Subtracting the Average Spot Market Price from your originally allocated FiT, the resulting residual value is the Floating Market Bonus. This portion continues to be borne by the grid operator (e.g. E.On, RWE, Vattenfall or EnBW).
What is “new” are the bonuses paid on top of the FiT level, e.g. the sections marked in green shades in Figure 1, comprising the “Management Bonus” and “Remote Control Bonus”, both paid by the same business partner (energy trader/utility) handling the spot market sales. The EEG legislation differentiates between a Management Bonus “with” and “without” remote control facilities. To enjoy the mark-up available through remote controlling, the assets must be equipped with the electronic devices allowing your energy trader to disconnect the asset from the grid in cases of extreme negative prices. Although the dimensions of the green rectangles look relatively large compared to the FiT, this is done only for illustration purposes. In reality, the added margin accounts for approximately 2% of the original FiT.
What Occurs in Case of Insolvency?
Suppose your asset is already operating under the Market Bonus Scheme and your energy trader is filing for insolvency. This is undoubtedly an extreme hypothetical case, as to date no German grid operator has ventured into such dire straits. Nevertheless, legally a renewable energy asset is entitled to the EEG FiT. The local grid operator exercises this entitlement and receives the corresponding FiT compensation for the renewable energy (assuming the asset operates under the umbrella of the EEG), fed into the transmission grid, which in turn is transferred to the asset owner.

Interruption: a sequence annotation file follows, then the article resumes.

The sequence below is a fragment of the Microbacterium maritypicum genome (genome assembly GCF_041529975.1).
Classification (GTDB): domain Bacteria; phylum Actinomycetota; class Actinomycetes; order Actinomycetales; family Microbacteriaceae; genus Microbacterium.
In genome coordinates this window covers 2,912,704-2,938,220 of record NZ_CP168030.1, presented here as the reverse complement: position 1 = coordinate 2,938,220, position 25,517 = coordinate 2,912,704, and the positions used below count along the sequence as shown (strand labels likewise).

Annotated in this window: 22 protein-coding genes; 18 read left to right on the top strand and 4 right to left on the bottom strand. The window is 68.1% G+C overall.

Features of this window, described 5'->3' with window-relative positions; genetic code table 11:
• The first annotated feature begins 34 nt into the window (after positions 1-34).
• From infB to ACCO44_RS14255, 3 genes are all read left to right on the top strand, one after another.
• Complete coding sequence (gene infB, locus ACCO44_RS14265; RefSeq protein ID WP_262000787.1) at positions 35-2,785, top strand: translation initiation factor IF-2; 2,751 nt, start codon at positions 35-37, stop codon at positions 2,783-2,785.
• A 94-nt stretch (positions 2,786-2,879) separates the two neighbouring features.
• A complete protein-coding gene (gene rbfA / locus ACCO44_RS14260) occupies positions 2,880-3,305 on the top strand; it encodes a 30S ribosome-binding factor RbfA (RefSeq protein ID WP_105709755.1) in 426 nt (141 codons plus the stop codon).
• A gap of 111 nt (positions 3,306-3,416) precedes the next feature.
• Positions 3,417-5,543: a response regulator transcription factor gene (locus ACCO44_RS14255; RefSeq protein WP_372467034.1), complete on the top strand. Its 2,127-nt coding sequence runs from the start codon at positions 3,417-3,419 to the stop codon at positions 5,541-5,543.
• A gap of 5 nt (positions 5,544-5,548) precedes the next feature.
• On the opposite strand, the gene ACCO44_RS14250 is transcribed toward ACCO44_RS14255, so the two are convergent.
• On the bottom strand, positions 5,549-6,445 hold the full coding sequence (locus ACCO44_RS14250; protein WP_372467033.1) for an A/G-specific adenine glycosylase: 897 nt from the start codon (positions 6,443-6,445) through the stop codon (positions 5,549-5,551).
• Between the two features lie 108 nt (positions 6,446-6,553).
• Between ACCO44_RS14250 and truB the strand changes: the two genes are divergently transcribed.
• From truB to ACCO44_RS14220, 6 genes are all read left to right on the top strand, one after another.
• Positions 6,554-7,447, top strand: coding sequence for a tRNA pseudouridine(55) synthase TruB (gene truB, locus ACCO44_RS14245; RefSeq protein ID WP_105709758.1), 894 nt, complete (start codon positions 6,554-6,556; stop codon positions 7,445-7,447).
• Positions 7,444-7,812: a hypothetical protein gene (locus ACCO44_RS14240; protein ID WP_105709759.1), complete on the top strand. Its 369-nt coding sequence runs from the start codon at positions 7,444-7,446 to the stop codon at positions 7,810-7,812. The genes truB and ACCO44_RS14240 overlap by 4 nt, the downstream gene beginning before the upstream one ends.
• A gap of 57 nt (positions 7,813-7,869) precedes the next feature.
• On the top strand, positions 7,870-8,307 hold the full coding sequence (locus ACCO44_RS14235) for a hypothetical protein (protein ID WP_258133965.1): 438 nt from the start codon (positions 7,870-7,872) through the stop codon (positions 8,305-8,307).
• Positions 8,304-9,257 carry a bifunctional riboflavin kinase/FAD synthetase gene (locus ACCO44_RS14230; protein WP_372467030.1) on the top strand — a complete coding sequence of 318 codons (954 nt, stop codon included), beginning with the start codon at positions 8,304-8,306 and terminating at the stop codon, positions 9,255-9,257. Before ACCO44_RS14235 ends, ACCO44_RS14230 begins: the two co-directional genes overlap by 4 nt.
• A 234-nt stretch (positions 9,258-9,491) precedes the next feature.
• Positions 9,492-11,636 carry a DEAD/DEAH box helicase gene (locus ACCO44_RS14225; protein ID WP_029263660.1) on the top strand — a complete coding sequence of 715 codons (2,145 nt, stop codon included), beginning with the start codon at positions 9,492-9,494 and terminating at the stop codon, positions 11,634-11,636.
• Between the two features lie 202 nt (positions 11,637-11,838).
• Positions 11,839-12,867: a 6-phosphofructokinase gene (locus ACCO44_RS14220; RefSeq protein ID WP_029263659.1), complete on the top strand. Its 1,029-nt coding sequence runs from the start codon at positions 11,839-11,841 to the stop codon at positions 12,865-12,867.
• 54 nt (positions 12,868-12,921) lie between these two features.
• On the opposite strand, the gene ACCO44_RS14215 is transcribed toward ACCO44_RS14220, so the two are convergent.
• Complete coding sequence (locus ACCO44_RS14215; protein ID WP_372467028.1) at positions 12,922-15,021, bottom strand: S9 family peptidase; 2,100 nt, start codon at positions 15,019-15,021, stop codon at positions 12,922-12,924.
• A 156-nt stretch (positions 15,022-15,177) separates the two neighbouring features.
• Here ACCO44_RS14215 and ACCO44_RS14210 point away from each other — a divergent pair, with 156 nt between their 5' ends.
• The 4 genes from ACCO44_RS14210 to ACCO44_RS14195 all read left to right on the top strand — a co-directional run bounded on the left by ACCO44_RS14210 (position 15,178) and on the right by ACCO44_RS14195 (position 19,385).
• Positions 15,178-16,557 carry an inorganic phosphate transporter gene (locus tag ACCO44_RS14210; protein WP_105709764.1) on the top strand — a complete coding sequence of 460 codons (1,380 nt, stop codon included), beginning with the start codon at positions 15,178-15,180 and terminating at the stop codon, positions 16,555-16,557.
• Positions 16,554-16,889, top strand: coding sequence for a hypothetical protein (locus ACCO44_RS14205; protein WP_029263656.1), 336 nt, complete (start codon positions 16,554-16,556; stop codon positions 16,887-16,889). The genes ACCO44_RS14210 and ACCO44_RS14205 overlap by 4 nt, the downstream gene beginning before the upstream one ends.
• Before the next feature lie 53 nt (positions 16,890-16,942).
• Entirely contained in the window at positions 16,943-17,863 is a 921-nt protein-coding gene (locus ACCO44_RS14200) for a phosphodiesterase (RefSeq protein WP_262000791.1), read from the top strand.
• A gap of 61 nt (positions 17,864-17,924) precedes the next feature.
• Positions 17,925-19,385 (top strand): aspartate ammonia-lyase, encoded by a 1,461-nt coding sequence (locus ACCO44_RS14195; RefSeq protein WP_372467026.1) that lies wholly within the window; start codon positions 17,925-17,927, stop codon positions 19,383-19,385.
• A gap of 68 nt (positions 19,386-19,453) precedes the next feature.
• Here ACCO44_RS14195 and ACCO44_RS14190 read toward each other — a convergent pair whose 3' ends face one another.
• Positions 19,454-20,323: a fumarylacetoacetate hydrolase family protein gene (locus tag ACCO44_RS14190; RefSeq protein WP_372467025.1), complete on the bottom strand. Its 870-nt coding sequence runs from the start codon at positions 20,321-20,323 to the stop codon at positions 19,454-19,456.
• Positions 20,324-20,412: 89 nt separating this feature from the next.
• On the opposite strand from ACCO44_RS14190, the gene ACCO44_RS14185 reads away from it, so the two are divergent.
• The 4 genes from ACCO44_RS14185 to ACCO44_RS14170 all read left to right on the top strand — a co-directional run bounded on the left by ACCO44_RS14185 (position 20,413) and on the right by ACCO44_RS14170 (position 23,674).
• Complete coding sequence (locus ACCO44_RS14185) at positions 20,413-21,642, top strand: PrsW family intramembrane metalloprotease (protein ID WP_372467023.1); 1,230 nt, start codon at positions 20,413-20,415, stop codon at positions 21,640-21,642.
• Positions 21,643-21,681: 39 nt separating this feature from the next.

If a local grid operator files for insolvency, an alternative grid operator would take over its role, for example, by taking control of the local electricity grid. Another possibility could be that one of the transmission lines operators (e.g. 50Hertz, TenneT, Amprion, TransnetBW) temporarily or permanently assumes ownership of the local electricity grid operator, thus, receiving the FiT but acting as a mere payment intermediary by handing over the money to the renewable energy asset owner. A delay in these payments may occur depending on the complexity of the process. The switching time back into the classical EEG regime takes a total of three months, e.g. 1st month = invoice month, 2nd month = when delay of payment is registered, 3rd month= based on delay in 2nd month, the process initiated in month 2 reverts back to EEG/FiT. The EEG sanctions the maximum “switching time” as 3 months. Considering this time span and depending on the credit rating of the direct marketing utility, the financing banks may insist on a 3-month payment guarantee, to cover revenue shortfalls.